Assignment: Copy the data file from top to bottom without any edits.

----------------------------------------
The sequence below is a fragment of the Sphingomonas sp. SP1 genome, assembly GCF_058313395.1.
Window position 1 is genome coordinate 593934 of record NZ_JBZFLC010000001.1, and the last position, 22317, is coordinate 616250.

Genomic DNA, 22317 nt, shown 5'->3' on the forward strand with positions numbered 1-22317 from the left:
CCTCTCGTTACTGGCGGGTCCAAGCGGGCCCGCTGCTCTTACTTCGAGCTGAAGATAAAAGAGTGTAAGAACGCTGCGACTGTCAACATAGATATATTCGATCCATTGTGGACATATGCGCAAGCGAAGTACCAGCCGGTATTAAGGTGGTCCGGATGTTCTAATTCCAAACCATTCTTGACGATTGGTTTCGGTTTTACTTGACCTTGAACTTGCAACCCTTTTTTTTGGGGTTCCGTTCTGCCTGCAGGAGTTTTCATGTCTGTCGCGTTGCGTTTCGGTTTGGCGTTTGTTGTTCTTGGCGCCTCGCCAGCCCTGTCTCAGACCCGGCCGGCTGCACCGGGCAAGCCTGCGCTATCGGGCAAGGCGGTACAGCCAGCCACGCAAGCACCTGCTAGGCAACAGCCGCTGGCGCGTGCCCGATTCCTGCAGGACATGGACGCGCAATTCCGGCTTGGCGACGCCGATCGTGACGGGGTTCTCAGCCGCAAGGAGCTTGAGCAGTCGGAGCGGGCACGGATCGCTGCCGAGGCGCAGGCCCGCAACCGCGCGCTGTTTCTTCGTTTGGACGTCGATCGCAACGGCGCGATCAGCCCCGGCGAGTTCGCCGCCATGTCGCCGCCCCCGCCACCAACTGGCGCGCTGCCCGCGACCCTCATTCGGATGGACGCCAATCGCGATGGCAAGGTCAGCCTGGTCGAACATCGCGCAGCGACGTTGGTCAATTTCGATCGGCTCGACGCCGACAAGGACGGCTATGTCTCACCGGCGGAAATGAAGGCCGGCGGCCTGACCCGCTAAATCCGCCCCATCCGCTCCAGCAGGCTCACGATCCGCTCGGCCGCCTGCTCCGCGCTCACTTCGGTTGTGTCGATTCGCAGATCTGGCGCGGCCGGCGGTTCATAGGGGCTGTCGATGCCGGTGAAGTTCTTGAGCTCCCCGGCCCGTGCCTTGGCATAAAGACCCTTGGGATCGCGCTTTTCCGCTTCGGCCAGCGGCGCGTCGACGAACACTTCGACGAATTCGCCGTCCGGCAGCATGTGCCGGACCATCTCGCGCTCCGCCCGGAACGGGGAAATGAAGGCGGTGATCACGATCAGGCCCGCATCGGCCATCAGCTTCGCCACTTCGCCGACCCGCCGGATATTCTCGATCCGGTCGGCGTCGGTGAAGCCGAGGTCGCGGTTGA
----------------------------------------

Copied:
The sequence below is a fragment of the Sphingomonas sp. SP1 genome, assembly GCF_058313395.1.
Window position 1 is genome coordinate 593934 of record NZ_JBZFLC010000001.1, and the last position, 22317, is coordinate 616250.

Genomic DNA, 22317 nt, shown 5'->3' on the forward strand with positions numbered 1-22317 from the left:
CCTCTCGTTACTGGCGGGTCCAAGCGGGCCCGCTGCTCTTACTTCGAGCTGAAGATAAAAGAGTGTAAGAACGCTGCGACTGTCAACATAGATATATTCGATCCATTGTGGACATATGCGCAAGCGAAGTACCAGCCGGTATTAAGGTGGTCCGGATGTTCTAATTCCAAACCATTCTTGACGATTGGTTTCGGTTTTACTTGACCTTGAACTTGCAACCCTTTTTTTTGGGGTTCCGTTCTGCCTGCAGGAGTTTTCATGTCTGTCGCGTTGCGTTTCGGTTTGGCGTTTGTTGTTCTTGGCGCCTCGCCAGCCCTGTCTCAGACCCGGCCGGCTGCACCGGGCAAGCCTGCGCTATCGGGCAAGGCGGTACAGCCAGCCACGCAAGCACCTGCTAGGCAACAGCCGCTGGCGCGTGCCCGATTCCTGCAGGACATGGACGCGCAATTCCGGCTTGGCGACGCCGATCGTGACGGGGTTCTCAGCCGCAAGGAGCTTGAGCAGTCGGAGCGGGCACGGATCGCTGCCGAGGCGCAGGCCCGCAACCGCGCGCTGTTTCTTCGTTTGGACGTCGATCGCAACGGCGCGATCAGCCCCGGCGAGTTCGCCGCCATGTCGCCGCCCCCGCCACCAACTGGCGCGCTGCCCGCGACCCTCATTCGGATGGACGCCAATCGCGATGGCAAGGTCAGCCTGGTCGAACATCGCGCAGCGACGTTGGTCAATTTCGATCGGCTCGACGCCGACAAGGACGGCTATGTCTCACCGGCGGAAATGAAGGCCGGCGGCCTGACCCGCTAAATCCGCCCCATCCGCTCCAGCAGGCTCACGATCCGCTCGGCCGCCTGCTCCGCGCTCACTTCGGTTGTGTCGATTCGCAGATCTGGCGCGGCCGGCGGTTCATAGGGGCTGTCGATGCCGGTGAAGTTCTTGAGCTCCCCGGCCCGTGCCTTGGCATAAAGACCCTTGGGATCGCGCTTTTCCGCTTCGGCCAGCGGCGCGTCGACGAACACTTCGACGAATTCGCCGTCCGGCAGCATGTGCCGGACCATCTCGCGCTCCGCCCGGAACGGGGAAATGAAGGCGGTGATCACGATCAGGCCCGCATCGGCCATCAGCTTCGCCACTTCGCCGACCCGCCGGATATTCTCGATCCGGTCGGCGTCGGTGAAGCCGAGGTCGCGGTTGA